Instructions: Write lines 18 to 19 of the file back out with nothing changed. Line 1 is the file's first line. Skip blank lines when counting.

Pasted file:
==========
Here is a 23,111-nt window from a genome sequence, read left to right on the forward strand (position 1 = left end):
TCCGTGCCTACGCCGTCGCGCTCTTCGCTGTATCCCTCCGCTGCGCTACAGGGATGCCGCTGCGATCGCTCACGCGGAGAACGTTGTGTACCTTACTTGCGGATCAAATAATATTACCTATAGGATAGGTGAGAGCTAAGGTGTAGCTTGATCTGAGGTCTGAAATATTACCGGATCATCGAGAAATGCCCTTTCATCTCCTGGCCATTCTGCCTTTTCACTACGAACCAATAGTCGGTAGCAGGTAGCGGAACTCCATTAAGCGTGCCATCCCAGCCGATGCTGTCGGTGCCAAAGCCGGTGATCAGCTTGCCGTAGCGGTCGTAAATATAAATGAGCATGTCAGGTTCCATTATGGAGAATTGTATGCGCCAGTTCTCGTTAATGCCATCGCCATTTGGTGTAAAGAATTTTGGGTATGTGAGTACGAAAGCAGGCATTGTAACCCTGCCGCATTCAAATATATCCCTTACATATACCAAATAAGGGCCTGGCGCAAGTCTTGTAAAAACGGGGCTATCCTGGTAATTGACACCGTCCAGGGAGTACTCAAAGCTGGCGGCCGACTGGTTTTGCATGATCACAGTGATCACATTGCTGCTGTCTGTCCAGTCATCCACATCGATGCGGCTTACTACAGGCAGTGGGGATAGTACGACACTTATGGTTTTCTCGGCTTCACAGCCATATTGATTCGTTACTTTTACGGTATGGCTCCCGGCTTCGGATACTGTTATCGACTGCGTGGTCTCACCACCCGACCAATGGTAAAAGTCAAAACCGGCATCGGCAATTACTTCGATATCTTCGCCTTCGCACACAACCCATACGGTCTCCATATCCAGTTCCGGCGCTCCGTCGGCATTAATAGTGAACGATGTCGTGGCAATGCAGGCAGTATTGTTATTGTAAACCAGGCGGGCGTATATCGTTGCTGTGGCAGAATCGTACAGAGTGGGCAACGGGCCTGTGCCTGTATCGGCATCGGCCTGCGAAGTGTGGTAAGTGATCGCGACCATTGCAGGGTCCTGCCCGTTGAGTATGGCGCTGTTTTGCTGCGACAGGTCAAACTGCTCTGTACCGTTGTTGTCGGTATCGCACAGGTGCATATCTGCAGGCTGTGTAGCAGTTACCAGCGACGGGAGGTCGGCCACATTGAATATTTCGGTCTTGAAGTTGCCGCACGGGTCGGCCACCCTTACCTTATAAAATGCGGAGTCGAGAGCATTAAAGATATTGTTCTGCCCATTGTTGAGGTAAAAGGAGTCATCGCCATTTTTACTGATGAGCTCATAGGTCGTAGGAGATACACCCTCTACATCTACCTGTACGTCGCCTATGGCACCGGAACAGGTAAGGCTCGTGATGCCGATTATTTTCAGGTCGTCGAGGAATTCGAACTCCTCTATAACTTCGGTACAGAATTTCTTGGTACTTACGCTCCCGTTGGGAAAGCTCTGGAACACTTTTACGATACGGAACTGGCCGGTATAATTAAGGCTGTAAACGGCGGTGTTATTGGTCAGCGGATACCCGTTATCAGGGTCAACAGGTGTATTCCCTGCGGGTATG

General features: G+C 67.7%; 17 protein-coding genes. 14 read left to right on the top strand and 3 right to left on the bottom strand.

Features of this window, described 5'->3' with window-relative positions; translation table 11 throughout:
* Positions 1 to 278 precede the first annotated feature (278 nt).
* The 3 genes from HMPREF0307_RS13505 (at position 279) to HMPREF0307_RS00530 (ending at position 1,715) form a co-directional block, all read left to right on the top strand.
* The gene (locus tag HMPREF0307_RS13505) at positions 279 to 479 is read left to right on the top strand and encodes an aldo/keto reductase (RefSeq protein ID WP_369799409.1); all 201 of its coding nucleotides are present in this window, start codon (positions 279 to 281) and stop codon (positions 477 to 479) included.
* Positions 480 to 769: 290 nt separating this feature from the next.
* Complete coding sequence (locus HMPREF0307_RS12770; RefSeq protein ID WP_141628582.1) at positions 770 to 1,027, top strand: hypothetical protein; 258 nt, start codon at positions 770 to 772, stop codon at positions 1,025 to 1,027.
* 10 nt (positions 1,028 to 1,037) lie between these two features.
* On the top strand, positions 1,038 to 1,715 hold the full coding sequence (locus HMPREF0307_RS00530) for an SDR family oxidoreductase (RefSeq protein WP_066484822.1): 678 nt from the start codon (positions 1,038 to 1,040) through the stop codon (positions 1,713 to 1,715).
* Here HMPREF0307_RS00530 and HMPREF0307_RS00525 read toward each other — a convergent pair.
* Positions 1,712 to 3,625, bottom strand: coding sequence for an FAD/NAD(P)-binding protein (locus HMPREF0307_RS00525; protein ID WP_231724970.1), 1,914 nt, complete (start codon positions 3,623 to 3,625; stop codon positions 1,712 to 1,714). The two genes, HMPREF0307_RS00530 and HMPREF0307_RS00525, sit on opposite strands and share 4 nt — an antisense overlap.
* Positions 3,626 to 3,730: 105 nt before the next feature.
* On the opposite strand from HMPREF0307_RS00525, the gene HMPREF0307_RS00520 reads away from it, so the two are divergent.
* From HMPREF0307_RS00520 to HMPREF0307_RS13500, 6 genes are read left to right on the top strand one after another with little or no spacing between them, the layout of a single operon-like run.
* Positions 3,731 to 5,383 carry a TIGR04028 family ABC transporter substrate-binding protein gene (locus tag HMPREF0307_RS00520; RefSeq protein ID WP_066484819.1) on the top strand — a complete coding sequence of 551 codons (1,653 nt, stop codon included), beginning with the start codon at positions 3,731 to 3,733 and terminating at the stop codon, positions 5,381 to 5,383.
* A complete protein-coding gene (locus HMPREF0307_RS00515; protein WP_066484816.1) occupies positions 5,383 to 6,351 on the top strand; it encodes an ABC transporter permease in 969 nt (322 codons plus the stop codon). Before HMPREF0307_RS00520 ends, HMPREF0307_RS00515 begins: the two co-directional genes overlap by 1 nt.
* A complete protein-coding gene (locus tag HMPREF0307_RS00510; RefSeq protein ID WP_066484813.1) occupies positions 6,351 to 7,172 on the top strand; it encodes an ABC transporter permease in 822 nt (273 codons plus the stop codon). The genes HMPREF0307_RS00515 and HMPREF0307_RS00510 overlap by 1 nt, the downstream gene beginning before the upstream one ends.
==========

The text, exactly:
* A complete protein-coding gene (locus HMPREF0307_RS00515; protein WP_066484816.1) occupies positions 5,383 to 6,351 on the top strand; it encodes an ABC transporter permease in 969 nt (322 codons plus the stop codon). Before HMPREF0307_RS00520 ends, HMPREF0307_RS00515 begins: the two co-directional genes overlap by 1 nt.
* A complete protein-coding gene (locus tag HMPREF0307_RS00510; RefSeq protein ID WP_066484813.1) occupies positions 6,351 to 7,172 on the top strand; it encodes an ABC transporter permease in 822 nt (273 codons plus the stop codon). The genes HMPREF0307_RS00515 and HMPREF0307_RS00510 overlap by 1 nt, the downstream gene beginning before the upstream one ends.